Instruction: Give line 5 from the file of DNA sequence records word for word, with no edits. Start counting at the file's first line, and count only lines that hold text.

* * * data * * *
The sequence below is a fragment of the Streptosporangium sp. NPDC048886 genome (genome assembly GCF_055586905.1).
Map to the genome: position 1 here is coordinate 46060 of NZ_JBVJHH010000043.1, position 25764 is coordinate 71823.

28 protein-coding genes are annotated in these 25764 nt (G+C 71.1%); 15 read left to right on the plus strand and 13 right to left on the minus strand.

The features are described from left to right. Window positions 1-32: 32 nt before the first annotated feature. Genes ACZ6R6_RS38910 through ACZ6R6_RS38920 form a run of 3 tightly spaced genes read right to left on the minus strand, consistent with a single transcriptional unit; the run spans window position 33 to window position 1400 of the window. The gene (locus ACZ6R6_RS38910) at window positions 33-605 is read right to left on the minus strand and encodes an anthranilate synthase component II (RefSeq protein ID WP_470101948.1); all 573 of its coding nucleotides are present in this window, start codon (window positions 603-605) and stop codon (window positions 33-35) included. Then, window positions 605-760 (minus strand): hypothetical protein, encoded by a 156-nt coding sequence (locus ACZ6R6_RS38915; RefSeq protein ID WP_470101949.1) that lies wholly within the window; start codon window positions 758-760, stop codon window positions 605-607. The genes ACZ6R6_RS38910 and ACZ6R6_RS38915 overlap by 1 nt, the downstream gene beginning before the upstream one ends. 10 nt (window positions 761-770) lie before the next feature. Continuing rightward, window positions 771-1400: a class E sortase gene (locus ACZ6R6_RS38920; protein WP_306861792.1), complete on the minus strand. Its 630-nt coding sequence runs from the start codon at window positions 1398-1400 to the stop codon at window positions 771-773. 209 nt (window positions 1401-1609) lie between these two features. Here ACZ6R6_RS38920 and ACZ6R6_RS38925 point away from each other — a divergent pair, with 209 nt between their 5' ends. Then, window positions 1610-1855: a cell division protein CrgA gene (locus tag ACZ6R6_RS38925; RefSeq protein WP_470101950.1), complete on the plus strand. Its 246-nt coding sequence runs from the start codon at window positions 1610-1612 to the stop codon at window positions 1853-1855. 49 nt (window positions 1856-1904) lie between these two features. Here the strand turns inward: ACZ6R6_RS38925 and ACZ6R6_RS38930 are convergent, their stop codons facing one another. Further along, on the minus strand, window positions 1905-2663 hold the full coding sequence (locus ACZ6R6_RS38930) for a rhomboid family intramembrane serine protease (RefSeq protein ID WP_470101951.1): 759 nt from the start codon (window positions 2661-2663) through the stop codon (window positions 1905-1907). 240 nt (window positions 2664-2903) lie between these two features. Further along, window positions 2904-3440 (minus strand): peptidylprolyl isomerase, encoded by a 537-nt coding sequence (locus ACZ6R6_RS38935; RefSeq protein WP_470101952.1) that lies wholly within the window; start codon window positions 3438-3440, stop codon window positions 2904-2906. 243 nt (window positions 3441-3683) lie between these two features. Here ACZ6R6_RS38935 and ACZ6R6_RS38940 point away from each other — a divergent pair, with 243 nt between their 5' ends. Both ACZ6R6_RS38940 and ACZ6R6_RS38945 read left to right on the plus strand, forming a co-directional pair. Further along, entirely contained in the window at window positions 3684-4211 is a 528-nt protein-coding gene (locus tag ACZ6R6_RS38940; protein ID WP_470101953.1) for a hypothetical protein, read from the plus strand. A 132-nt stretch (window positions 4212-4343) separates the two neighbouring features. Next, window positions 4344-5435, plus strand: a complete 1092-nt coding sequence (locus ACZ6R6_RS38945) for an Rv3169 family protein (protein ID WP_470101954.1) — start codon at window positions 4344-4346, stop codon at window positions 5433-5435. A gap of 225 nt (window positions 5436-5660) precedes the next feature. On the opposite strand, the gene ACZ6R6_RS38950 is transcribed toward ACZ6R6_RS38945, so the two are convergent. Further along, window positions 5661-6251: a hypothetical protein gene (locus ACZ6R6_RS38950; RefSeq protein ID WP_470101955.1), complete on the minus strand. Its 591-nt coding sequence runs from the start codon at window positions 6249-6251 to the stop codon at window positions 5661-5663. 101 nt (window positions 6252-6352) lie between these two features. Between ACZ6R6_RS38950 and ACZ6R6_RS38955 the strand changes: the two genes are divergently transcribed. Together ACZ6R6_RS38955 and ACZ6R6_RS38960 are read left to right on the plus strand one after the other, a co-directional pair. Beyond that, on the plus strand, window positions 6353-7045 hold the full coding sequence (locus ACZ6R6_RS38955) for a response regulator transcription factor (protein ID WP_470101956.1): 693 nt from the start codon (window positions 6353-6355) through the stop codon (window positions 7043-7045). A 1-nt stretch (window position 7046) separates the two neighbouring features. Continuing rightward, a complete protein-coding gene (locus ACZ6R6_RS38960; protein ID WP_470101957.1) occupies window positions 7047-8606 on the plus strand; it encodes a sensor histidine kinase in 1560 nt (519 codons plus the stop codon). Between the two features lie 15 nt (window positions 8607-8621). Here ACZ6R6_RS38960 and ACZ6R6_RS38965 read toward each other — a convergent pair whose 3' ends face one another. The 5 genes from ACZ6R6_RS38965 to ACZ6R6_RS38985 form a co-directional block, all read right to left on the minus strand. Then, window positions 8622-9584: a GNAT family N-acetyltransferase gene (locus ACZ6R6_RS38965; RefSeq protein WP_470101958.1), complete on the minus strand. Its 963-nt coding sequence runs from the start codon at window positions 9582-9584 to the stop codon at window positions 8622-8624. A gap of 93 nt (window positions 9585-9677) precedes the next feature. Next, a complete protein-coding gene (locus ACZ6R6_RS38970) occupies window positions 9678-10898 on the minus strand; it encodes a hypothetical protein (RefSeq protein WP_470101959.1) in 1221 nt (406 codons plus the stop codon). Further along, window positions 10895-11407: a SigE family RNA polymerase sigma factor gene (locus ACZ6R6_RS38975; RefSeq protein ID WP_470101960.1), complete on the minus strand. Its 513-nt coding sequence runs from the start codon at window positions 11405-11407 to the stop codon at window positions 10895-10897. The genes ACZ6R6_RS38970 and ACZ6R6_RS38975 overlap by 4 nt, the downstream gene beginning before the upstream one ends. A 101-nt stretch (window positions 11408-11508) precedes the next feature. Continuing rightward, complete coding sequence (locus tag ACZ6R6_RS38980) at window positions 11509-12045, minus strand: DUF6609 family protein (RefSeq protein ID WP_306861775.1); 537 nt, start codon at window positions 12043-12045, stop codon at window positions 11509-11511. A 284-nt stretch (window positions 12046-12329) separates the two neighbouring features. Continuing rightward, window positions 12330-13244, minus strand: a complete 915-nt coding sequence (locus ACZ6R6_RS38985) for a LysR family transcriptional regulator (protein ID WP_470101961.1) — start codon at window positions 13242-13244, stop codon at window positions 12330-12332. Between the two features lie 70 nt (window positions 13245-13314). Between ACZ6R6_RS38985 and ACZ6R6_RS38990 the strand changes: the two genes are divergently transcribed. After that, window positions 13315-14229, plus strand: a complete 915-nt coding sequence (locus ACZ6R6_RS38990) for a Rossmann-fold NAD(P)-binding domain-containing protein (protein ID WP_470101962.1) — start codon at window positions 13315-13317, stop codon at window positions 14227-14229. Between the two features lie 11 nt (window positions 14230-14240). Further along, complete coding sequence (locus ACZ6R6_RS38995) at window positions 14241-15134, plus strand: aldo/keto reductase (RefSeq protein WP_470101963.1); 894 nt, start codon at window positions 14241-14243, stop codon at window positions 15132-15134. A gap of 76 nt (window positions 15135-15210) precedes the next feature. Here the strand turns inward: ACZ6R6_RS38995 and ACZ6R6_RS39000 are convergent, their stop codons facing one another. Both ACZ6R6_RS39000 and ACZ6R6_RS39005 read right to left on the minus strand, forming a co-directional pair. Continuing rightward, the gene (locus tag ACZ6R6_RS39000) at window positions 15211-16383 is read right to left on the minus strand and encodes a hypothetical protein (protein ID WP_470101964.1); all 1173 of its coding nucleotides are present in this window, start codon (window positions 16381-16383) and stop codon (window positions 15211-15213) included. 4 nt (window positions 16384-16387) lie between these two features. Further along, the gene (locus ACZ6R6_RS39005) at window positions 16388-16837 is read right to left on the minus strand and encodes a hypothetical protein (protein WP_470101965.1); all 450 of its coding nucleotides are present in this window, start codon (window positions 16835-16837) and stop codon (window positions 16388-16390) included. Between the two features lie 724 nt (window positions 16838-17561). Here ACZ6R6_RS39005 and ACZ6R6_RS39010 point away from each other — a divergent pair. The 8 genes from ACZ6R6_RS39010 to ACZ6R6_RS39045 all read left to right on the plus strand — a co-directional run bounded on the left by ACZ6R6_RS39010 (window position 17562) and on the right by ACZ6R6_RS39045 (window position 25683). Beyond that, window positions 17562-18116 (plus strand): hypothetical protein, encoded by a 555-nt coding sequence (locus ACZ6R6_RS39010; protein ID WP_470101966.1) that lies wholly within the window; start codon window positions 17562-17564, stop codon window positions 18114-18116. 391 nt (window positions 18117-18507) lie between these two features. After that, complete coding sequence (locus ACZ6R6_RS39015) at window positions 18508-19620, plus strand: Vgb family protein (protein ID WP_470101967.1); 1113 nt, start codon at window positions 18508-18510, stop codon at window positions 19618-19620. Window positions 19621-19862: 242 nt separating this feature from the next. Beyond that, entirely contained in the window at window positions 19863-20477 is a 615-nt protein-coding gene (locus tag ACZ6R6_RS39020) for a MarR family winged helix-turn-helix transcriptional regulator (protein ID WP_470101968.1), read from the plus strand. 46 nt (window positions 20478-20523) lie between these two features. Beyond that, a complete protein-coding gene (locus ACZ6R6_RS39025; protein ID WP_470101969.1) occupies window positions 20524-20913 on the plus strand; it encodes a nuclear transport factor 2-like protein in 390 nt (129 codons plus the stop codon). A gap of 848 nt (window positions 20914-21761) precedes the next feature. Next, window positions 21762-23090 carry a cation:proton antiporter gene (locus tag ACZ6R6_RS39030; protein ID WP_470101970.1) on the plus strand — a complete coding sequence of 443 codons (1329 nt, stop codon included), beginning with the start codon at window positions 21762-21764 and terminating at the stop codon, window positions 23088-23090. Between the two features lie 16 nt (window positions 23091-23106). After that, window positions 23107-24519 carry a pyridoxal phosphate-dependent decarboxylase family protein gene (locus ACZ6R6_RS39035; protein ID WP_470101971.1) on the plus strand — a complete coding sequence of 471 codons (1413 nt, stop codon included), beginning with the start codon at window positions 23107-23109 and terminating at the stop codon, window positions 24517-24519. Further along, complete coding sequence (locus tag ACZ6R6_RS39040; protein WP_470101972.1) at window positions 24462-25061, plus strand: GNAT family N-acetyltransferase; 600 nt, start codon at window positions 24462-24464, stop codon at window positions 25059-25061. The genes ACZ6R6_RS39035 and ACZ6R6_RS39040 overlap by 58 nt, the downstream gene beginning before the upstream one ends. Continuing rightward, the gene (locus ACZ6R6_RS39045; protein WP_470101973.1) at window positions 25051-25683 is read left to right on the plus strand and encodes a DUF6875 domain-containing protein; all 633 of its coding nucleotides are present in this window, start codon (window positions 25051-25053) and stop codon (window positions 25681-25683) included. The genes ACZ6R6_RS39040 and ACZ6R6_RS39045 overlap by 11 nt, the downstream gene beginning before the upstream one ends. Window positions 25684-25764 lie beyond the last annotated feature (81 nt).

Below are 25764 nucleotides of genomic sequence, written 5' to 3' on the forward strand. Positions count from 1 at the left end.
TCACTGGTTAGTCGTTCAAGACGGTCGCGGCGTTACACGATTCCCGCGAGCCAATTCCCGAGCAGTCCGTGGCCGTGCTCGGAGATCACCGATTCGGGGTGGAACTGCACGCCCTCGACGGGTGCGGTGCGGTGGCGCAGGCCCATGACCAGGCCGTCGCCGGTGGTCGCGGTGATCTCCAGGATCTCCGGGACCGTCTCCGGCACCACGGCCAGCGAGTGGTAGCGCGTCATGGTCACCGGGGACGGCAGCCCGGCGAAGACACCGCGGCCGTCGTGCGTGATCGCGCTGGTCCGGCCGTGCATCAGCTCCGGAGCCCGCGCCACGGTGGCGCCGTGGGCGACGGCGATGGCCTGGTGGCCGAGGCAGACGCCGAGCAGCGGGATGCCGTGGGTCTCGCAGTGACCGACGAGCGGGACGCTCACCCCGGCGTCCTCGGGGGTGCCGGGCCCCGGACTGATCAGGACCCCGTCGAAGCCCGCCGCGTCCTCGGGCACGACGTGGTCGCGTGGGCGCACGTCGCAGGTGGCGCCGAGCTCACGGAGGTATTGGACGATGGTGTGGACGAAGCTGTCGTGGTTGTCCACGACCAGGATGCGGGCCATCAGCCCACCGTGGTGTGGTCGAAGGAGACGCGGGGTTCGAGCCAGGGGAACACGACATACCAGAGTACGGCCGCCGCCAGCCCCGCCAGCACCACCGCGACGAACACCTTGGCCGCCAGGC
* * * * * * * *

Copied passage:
Below are 25764 nucleotides of genomic sequence, written 5' to 3' on the forward strand. Positions count from 1 at the left end.